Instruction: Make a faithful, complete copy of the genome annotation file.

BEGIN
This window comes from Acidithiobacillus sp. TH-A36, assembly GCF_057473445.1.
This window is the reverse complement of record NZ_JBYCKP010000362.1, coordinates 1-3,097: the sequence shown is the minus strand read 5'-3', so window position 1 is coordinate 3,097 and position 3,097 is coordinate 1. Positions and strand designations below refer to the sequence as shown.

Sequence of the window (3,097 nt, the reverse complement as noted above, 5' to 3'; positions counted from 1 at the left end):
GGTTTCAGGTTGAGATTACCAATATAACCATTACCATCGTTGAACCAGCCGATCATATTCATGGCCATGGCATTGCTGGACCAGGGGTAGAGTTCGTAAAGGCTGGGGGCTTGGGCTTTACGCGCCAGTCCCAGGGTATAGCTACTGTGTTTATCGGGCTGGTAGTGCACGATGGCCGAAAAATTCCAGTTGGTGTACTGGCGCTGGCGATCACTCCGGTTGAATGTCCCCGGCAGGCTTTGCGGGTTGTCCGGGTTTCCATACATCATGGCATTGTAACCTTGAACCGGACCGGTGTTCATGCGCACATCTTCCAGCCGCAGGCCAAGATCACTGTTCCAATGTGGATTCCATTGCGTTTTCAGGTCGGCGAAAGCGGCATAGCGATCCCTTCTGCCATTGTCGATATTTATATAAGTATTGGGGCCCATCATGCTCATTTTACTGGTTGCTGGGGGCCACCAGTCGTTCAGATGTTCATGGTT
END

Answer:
This window comes from Acidithiobacillus sp. TH-A36, assembly GCF_057473445.1.
This window is the reverse complement of record NZ_JBYCKP010000362.1, coordinates 1-3,097: the sequence shown is the minus strand read 5'-3', so window position 1 is coordinate 3,097 and position 3,097 is coordinate 1. Positions and strand designations below refer to the sequence as shown.

Sequence of the window (3,097 nt, the reverse complement as noted above, 5' to 3'; positions counted from 1 at the left end):
GGTTTCAGGTTGAGATTACCAATATAACCATTACCATCGTTGAACCAGCCGATCATATTCATGGCCATGGCATTGCTGGACCAGGGGTAGAGTTCGTAAAGGCTGGGGGCTTGGGCTTTACGCGCCAGTCCCAGGGTATAGCTACTGTGTTTATCGGGCTGGTAGTGCACGATGGCCGAAAAATTCCAGTTGGTGTACTGGCGCTGGCGATCACTCCGGTTGAATGTCCCCGGCAGGCTTTGCGGGTTGTCCGGGTTTCCATACATCATGGCATTGTAACCTTGAACCGGACCGGTGTTCATGCGCACATCTTCCAGCCGCAGGCCAAGATCACTGTTCCAATGTGGATTCCATTGCGTTTTCAGGTCGGCGAAAGCGGCATAGCGATCCCTTCTGCCATTGTCGATATTTATATAAGTATTGGGGCCCATCATGCTCATTTTACTGGTTGCTGGGGGCCACCAGTCGTTCAGATGTTCATGGTT